Plein Air Arts Festival takes painters outside
September 15, 2015
By Angelica Ingram
John Mullenger sets up his easel as the bright sunlight creeps up over the tops of the trees nestled alongside the historic Irondale Church in Highlands East.
The painter begins sketching the building, a practice he typically does before picking up a paint brush, and realizes the light is all wrong.
Mullenger picks up his art supplies and moves over to the eastern side of the building, out of the sun and completely in the shadows, a much better position for lighting purposes.
Situated next to him is John Christie, who has begun painting the very top of the church, focusing in on the picturesque bell tower.
The pair are returning participants of the annual Highlands East Plein Air Arts Festival, an event they enjoy for a multitude of reasons.
A plein air painter for the past seven years, Mullenger travels from Burlington to participate in the event and looks forward to it every year.
“It’s post Labour Day weekend so it’s quieter in the area,” he said, on one of the festival’s benefits.
A retired business professional, Mullenger describes himself as a self-taught painter who is making art his semi-retirement career.
A member of the Ontario Plein Air Society, Mullenger estimates it can take him anywhere from two to four hours to complete a piece.
The artist is drawn to the plein air style because of the way scenery and landscapes are captured, he said.
“I like being outside, that’s the main thing,” he said. “I can look at a painting and tell you if it’s done plein air or not. It just has a freshness to it that you can’t get in the studio.”
An initiative of the municipality, the festival is an extension of a similar event that was organized by local artist Tracey Green.
This year the festival took place from Sept. 10 to 13 throughout the eastern portion of the Haliburton Highlands, as painters captured area attractions such as Furnace Falls, the Essonville Church, Greens Mountain and more.
However not all of the artists chose to paint historic sites or locations, instead opting to wander the municipality in search of a breathtaking landscape or hidden treasure.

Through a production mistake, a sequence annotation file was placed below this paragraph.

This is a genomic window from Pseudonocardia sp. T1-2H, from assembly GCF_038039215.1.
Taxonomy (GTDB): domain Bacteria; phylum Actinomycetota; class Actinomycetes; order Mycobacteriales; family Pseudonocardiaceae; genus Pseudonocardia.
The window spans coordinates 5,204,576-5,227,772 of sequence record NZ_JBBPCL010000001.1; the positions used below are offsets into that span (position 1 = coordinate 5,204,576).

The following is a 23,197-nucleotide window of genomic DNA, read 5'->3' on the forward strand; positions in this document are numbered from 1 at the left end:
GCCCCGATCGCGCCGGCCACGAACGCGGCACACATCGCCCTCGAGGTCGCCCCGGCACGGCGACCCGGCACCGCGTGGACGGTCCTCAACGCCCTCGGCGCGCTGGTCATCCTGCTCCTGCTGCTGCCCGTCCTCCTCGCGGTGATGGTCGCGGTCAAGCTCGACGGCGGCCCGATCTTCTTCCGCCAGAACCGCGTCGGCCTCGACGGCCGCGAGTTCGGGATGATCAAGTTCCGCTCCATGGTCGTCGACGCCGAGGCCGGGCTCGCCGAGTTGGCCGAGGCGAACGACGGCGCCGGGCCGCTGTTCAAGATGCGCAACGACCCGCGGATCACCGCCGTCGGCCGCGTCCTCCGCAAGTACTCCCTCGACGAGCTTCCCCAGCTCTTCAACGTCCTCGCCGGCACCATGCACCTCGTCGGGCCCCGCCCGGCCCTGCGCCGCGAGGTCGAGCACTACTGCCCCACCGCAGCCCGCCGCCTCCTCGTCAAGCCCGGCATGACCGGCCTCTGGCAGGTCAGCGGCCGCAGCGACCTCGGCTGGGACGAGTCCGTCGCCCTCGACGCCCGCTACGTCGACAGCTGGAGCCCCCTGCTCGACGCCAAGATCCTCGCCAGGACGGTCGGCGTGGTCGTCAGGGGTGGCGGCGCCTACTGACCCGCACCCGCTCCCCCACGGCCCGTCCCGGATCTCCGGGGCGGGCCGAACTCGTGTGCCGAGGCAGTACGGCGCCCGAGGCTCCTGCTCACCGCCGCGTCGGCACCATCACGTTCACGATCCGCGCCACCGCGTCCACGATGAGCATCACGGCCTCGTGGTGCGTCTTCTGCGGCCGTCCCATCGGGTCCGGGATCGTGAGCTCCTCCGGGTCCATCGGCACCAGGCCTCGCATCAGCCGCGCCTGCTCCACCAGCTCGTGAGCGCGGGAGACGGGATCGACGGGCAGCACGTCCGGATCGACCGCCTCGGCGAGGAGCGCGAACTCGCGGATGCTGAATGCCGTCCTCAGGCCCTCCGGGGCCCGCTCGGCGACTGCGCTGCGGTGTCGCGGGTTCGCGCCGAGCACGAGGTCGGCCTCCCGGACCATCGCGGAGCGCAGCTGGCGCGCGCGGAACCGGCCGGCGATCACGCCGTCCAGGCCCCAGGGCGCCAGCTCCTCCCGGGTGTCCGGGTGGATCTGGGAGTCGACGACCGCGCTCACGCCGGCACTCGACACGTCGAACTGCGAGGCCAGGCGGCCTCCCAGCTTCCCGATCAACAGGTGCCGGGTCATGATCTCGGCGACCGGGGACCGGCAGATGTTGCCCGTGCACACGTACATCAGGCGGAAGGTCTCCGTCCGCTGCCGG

That is the beauty of the Plein Air Arts Festival, as the opportunities are abundant and endless. It’s what keeps artists like Christie and Doug Ware coming back to the event.
An artist for most of his life, Ware’s painting of Earle Barn was chosen to grace the cover of this year’s festival brochure.
Ware has been painting since high school, going on to work with advertising firms.
“I’ve been doing it practically all my life,” he said.
He enjoys participating in the Highlands East festival because it is well organized and he has made friends with the other artists.
But most of all he loves the venue.
“It’s perfect,” he said. “It’s a great area … it’s close, it’s three hours form Ottawa and a few hours from Toronto.”
While most people worship the sun, plein air painters say too much sun can be a bad thing, as it affects their work negatively.
“It’s hard to adjust the values and the light, that’s why you need shade or an umbrella,” said Ware.
Site selection is done with many things in mind, such as lighting, value, contrast and drama, said Mullenger, who uses oils and pastels to create his pieces.
Set up outside the historic church in Irondale, all three painters have seen and painted the site before, but that doesn’t stop them from revisiting it this year.
“I got here [last year] and had about half an hour to set up and paint,” said Christie. “I just did a really, really quick painting … so I wanted to come back.”
Although they all love plein air painting, the artists do admit there are drawbacks.
“You mean besides the mosquitoes and the cold and the heat and the rain?” joked Christie. “No there’s no negatives.”
But mosquitoes and elements aside, nothing beats capturing the beauty this world has to offer.
“People will say why do you paint plein air?” said Christie. “Well, when I’m in my studio I paint a painting of something. When I’m outside I’m painting this church, but I’m also painting the sound of that crow and I’m painting the cool and the dampness and all those things affect how I feel and they affect my painting.”